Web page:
Reporting on Green Wave News  

Students learn journalism and digital production skills

Abington%27s+Journalism+and+Digital+Production+students+planned+and+produced+a+news+cast+%22Green+Wave+News%2C%22+which+aired+on+Wednesday%2C+February+12%2C+2020.+Students+in+the+front+row+%28left+to+right%29+are+senior+Cam+Curney%2C+junior+James+Mulkern%2C+junior+Derek+Tirrell%2C+sophomore+Maria+Wood%2C+senior+Kathryn+Sage%2C+and+senior+Robert+Tashjian.+Behind+them+%28left+to+right%29+are+sophomore+Chris+Lussier%2C+senior+Joao+Andrade%2C+sophomore+Vincent+Kariuki%2C+senior+Kayla+Larkin-Goodman%2C+senior+Haley+Cooper%2C+senior+Emily+Christian%2C+and+freshman+Troy+Brown.+Behind+them+in+the+back+row+%28left+to+right%29+are+senior+John+Mueller%2C+senior+Sean+Moran%2C+senior+Jake+Bennett%2C+and+junior+Jack+Clifford.

Ms. Patricia Pflaumer, advisor

Abington's Journalism and Digital Production students planned and produced a news cast "Green Wave News," which aired on Wednesday, February 12, 2020. Students in the front row (left to right) are senior Cam Curney, junior James Mulkern, junior Derek Tirrell, sophomore Maria Wood, senior Kathryn Sage, and senior Robert Tashjian. Behind them (left to right) are sophomore Chris Lussier, senior Joao Andrade, sophomore Vincent Kariuki, senior Kayla Larkin-Goodman, senior Haley Cooper, senior Emily Christian, and freshman Troy Brown. Behind them in the back row (left to right) are senior John Mueller, senior Sean Moran, senior Jake Bennett, and junior Jack Clifford.

Over the past few weeks, Abington’s Journalism and Digital Production class taught by Ms. Pflaumer has been working on their biggest project yet. A whole news show for Abington High School!

This project called “Green Wave News” took a lot of planning and time to fully do. After a week of planning, the students then used the Abington CAM studio for five days.

Junior Derek Tirrell led the production, along with help from seniors John Mueller and Cam Curney in the studio recording room. Linda Daye assisted with graphics and CAM’s executive director Mr. Kevin Tocci helped with questions. 

Seventeen students were involved in the making and planning of the show. In the end it all worked out very well, as the show was “a huge success,” according to senior Emily Christian, who was the editor of the news show.

Each student signed up for positions they wanted to cover, or if undecided they were assigned a role. One role was the weatherman, covered by sophomore Chris Lussier and assisted by senior Sean Moran. “I helped him [Lussier] out a bit with the script, gave some ideas, and created the storyboard” for the weather segment, said Moran.

Lussier had to be before the camera. He said, “I was feeling nervous because I was not used to being on camera.”

Kathryn Sage, Robert Tashjian, Emily Christian

Another person who felt nervous during shooting was senior Joao Carlos Andrade. He was on the sports team with junior Jack Clifford and sophomore Maria Wood. Andrade covered the international sports segment. He said, “It was kind of scary because it was my first time on TV.” His segment was a tribute to Kobe Bryant. Andrade had both a Neymar and Bryant jersey during his segment. He talked about Neymar in particular and Neymar’s tribute to Bryant, who was a big fan of soccer.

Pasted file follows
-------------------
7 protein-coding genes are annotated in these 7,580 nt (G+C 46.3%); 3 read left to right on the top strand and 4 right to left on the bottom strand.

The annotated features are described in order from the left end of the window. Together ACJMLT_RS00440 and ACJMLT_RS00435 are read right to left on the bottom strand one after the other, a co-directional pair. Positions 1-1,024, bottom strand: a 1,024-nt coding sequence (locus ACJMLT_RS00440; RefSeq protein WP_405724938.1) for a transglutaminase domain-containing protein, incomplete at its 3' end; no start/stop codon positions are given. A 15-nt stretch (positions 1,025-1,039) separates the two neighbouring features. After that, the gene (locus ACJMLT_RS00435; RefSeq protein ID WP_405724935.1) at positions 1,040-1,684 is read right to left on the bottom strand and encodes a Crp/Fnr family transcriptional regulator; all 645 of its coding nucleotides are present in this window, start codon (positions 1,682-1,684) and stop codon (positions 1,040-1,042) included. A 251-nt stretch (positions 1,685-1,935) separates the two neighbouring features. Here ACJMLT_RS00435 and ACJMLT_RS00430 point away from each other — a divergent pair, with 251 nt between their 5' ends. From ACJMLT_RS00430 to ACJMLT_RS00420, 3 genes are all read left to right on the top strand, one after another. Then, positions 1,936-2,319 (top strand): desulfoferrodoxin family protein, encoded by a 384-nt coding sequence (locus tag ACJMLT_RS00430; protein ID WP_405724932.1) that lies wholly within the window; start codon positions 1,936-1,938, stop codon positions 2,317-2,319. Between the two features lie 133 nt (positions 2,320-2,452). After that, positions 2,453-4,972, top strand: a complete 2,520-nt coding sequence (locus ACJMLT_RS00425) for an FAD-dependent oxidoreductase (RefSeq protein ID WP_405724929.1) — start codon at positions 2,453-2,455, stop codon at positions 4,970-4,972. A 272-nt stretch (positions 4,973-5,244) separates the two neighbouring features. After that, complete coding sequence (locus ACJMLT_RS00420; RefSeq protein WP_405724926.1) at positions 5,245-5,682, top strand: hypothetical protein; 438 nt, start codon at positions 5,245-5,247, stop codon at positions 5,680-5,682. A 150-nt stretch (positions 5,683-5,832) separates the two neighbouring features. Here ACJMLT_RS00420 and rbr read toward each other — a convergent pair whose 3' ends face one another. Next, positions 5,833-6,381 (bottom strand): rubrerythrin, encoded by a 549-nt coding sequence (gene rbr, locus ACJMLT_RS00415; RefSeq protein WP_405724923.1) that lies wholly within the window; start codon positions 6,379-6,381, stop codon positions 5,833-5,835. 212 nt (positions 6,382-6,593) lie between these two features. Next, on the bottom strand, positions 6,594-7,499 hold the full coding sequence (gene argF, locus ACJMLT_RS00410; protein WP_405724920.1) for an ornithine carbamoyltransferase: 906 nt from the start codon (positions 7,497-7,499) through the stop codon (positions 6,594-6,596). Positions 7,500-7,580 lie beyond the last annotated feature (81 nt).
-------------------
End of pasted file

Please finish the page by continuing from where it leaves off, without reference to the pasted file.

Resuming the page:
Clifford did local sports. He said he “felt confident going first,” meaning he felt good about going first out of everyone in his sports segment. Clifford, a sports writer for Abington’s “Green Wave Gazette,” said he had “no problem doing local sports on the news.” 

However, the show was not without some challenges. On Clifford’s first take he messed up, causing the production crew to have to do a few more takes. But Clifford said this only motivated him to do better.  

Pullquote Photo

She [Dr. Sullivan] is actually a funny person and cares about her job and the student body.”

— Robert Tashjian

Another student who felt very confident in what he was doing was sophomore Vinny Kariuki, who along with senior Kayla Larkin-Goodman created the health segment. Kariuki reported on it alone because Larkin-Goodman said “I have stage fright.” After the show was done she said she would like to be in front of the camera next time. “I feel more comfortable now having seen it,” she said.

Kariuki said “I’m used to being in front of the camera.” He had already done a show where he interviewed people called “Vinterviews” which aired on Cable TV’s “Education Channel.”  

Seniors Kathryn Sage and Robert Tashjian worked on the Dr. Sullivan interview, the longest segment of the news show, which could be considered the most important part. Tashjian said his favorite part of the news show was interviewing Dr. Sullivan. Kids who usually are in trouble are the ones who see her, so the impression is often one-sided. He liked “getting to experience her first hand and finding out some of the student rumors about her aren’t true.” He added, “She is actually a funny person and cares about her job and the student body.”

Sage, who planned the interview with her classmate Tashjian, said that the hardest part of setting it up was “coming up with the questions.” Sage also said that she “accidentally turned the camera off for a small part of it,” and that she “gives a lot of credit to Emily for editing the whole thing.”

Christian is the person who put it all together. She was in charge of editing the whole news show. When asked if she had any background in film making, Christian said, “I am part of the Film Club and helped found it.”

The “Green Wave News” even featured a break for a PSA (Public Service Announcement) to plug Abington High’s upcoming musical “Mamma Mia.”

All in all, the hard work by everyone involved really paid off and in the end the “Green Wave News” was a success.